to set up their own selfdefence militias as the only way of insuring their safety. A Vatican statement following the meeting appealed for an end to the violence “which continues to strike different parts of the country almost every day without sparing the Christian communities who strongly feel the need to have greater security”. It also expressed the hope that “Iraq may definitely find the path of peace and devel

opment through dialogue and the collaboration of all ethnic and religious groups, including minorities”. Mr al-Maliki extended an invitation for the Pope to visit Iraq. He said that Pope Benedict “welcomed the invitation. And we hope that he will be making the visit as soon as he can.” The Vatican, as yet, has made no official response to this invitation.

Editorial Comment: Page 11

Alzheimer’s charity criticises cardinal

Hollywood director builds replica Vatican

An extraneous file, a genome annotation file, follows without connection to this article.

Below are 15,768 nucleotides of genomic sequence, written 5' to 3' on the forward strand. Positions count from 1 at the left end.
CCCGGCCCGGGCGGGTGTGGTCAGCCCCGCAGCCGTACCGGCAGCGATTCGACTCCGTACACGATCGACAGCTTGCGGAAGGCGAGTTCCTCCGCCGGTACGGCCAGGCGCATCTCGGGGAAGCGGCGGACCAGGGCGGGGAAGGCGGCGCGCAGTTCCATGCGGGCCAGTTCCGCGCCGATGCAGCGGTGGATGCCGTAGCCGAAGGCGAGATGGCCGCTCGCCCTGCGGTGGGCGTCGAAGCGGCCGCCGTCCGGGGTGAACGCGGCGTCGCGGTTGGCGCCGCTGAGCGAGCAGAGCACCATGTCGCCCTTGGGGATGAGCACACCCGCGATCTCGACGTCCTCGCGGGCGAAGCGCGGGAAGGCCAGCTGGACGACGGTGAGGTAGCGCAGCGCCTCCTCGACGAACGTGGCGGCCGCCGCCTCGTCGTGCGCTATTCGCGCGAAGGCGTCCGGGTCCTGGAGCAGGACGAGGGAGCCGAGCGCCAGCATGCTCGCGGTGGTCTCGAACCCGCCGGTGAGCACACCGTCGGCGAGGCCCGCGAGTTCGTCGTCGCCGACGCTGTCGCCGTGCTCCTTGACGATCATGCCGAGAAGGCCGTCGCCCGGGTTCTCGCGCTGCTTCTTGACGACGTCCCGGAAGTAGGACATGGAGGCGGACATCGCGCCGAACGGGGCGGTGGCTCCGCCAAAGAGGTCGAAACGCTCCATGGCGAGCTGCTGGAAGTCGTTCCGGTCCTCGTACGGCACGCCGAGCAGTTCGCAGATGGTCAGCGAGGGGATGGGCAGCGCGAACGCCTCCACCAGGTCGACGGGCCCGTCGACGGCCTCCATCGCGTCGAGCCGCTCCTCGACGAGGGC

ALZHEIMER’Sand Parkinson’s campaigners have criticised a Vatican cardinal after he implied that parts of the Anglican Church were suffering from “spiritual Alzheimer’s” and “ecclesial Parkinson’s”. Cardinal Ivan Dias, the head of the Congregation for the Evangelisation of Peoples, was speaking last week at a plenary session of

the Anglican Lambeth Conference when he made the remarks. The cardinal was commenting on how some Anglicans had forgotten their spiritual roots and were apparently out of control. But in a joint statement the Alzheimer’s and Parkinson’s diseases societies said his comments were “demoralising”. They said: “People with dementia and Parkinson’s face the challenge of coping with a physical condition, which slowly robs them of their lives. These comments serve to reinforce negative stereotypes surrounding these devastating conditions.”


ASCALEreplica of the Vatican is being built in Hollywood for the upcoming prequel to The Da Vinci Code. Film director Ron Howard ordered the set to be created after the Vicariate of Rome banned filming in the Vatican. The movie, based on Dan Brown’s novel

Angels and Demons, features a plot by a secret society called the Illuminati to murder the pope and put a bomb in St Peter’s Basilica. Much of the action takes place in the Vatican and inside churches in Rome, including Santa Maria del Popolo and Santa Maria della Vittoria. It stars Tom Hanks and Ewan McGregor and is released in May.